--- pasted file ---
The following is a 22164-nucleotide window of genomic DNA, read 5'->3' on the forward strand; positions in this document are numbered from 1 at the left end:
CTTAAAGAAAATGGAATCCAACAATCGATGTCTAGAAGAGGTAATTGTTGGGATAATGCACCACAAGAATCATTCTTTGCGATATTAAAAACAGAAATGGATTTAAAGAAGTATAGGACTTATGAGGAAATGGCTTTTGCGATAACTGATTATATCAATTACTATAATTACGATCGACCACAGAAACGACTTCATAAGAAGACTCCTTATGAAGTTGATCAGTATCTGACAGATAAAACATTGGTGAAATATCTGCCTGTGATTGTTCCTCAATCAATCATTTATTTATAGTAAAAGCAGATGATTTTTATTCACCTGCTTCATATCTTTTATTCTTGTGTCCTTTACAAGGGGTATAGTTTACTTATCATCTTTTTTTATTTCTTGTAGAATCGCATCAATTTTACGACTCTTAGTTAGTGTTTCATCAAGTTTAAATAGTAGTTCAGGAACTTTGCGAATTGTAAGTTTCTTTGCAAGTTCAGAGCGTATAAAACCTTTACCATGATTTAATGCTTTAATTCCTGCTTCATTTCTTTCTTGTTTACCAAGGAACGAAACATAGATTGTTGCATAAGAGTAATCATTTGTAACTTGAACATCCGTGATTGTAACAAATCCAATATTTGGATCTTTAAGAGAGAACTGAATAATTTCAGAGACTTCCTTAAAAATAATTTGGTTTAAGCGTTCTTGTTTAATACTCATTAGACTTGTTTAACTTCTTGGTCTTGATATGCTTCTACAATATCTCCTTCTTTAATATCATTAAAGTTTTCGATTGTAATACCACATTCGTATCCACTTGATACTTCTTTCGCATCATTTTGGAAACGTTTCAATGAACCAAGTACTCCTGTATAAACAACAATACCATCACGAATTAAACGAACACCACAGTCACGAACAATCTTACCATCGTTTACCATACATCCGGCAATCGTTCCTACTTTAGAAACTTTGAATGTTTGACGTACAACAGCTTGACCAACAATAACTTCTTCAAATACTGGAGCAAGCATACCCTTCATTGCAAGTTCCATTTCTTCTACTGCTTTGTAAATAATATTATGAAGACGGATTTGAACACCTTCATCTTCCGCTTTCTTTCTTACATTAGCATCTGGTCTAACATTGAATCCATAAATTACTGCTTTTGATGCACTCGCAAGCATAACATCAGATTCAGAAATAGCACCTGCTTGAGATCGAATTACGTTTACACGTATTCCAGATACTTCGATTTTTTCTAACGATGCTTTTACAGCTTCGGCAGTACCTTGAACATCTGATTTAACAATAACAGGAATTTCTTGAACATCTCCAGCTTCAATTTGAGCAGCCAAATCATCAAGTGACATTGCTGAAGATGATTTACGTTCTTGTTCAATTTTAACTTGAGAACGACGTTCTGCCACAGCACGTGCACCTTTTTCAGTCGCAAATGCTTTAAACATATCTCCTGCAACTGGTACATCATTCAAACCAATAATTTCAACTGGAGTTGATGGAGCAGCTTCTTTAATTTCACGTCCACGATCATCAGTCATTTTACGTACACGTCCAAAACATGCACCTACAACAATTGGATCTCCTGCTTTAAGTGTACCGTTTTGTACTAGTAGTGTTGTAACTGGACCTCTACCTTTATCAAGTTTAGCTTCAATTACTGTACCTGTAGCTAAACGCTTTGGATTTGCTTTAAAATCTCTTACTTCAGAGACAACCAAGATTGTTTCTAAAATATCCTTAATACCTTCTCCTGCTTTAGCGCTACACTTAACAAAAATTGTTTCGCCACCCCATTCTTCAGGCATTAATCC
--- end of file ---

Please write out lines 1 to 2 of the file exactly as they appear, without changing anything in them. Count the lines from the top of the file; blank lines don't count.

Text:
The following is a 22164-nucleotide window of genomic DNA, read 5'->3' on the forward strand; positions in this document are numbered from 1 at the left end:
CTTAAAGAAAATGGAATCCAACAATCGATGTCTAGAAGAGGTAATTGTTGGGATAATGCACCACAAGAATCATTCTTTGCGATATTAAAAACAGAAATGGATTTAAAGAAGTATAGGACTTATGAGGAAATGGCTTTTGCGATAACTGATTATATCAATTACTATAATTACGATCGACCACAGAAACGACTTCATAAGAAGACTCCTTATGAAGTTGATCAGTATCTGACAGATAAAACATTGGTGAAATATCTGCCTGTGATTGTTCCTCAATCAATCATTTATTTATAGTAAAAGCAGATGATTTTTATTCACCTGCTTCATATCTTTTATTCTTGTGTCCTTTACAAGGGGTATAGTTTACTTATCATCTTTTTTTATTTCTTGTAGAATCGCATCAATTTTACGACTCTTAGTTAGTGTTTCATCAAGTTTAAATAGTAGTTCAGGAACTTTGCGAATTGTAAGTTTCTTTGCAAGTTCAGAGCGTATAAAACCTTTACCATGATTTAATGCTTTAATTCCTGCTTCATTTCTTTCTTGTTTACCAAGGAACGAAACATAGATTGTTGCATAAGAGTAATCATTTGTAACTTGAACATCCGTGATTGTAACAAATCCAATATTTGGATCTTTAAGAGAGAACTGAATAATTTCAGAGACTTCCTTAAAAATAATTTGGTTTAAGCGTTCTTGTTTAATACTCATTAGACTTGTTTAACTTCTTGGTCTTGATATGCTTCTACAATATCTCCTTCTTTAATATCATTAAAGTTTTCGATTGTAATACCACATTCGTATCCACTTGATACTTCTTTCGCATCATTTTGGAAACGTTTCAATGAACCAAGTACTCCTGTATAAACAACAATACCATCACGAATTAAACGAACACCACAGTCACGAACAATCTTACCATCGTTTACCATACATCCGGCAATCGTTCCTACTTTAGAAACTTTGAATGTTTGACGTACAACAGCTTGACCAACAATAACTTCTTCAAATACTGGAGCAAGCATACCCTTCATTGCAAGTTCCATTTCTTCTACTGCTTTGTAAATAATATTATGAAGACGGATTTGAACACCTTCATCTTCCGCTTTCTTTCTTACATTAGCATCTGGTCTAACATTGAATCCATAAATTACTGCTTTTGATGCACTCGCAAGCATAACATCAGATTCAGAAATAGCACCTGCTTGAGATCGAATTACGTTTACACGTATTCCAGATACTTCGATTTTTTCTAACGATGCTTTTACAGCTTCGGCAGTACCTTGAACATCTGATTTAACAATAACAGGAATTTCTTGAACATCTCCAGCTTCAATTTGAGCAGCCAAATCATCAAGTGACATTGCTGAAGATGATTTACGTTCTTGTTCAATTTTAACTTGAGAACGACGTTCTGCCACAGCACGTGCACCTTTTTCAGTCGCAAATGCTTTAAACATATCTCCTGCAACTGGTACATCATTCAAACCAATAATTTCAACTGGAGTTGATGGAGCAGCTTCTTTAATTTCACGTCCACGATCATCAGTCATTTTACGTACACGTCCAAAACATGCACCTACAACAATTGGATCTCCTGCTTTAAGTGTACCGTTTTGTACTAGTAGTGTTGTAACTGGACCTCTACCTTTATCAAGTTTAGCTTCAATTACTGTACCTGTAGCTAAACGCTTTGGATTTGCTTTAAAATCTCTTACTTCAGAGACAACCAAGATTGTTTCTAAAATATCCTTAATACCTTCTCCTGCTTTAGCGCTACACTTAACAAAAATTGTTTCGCCACCCCATTCTTCAGGCATTAATCC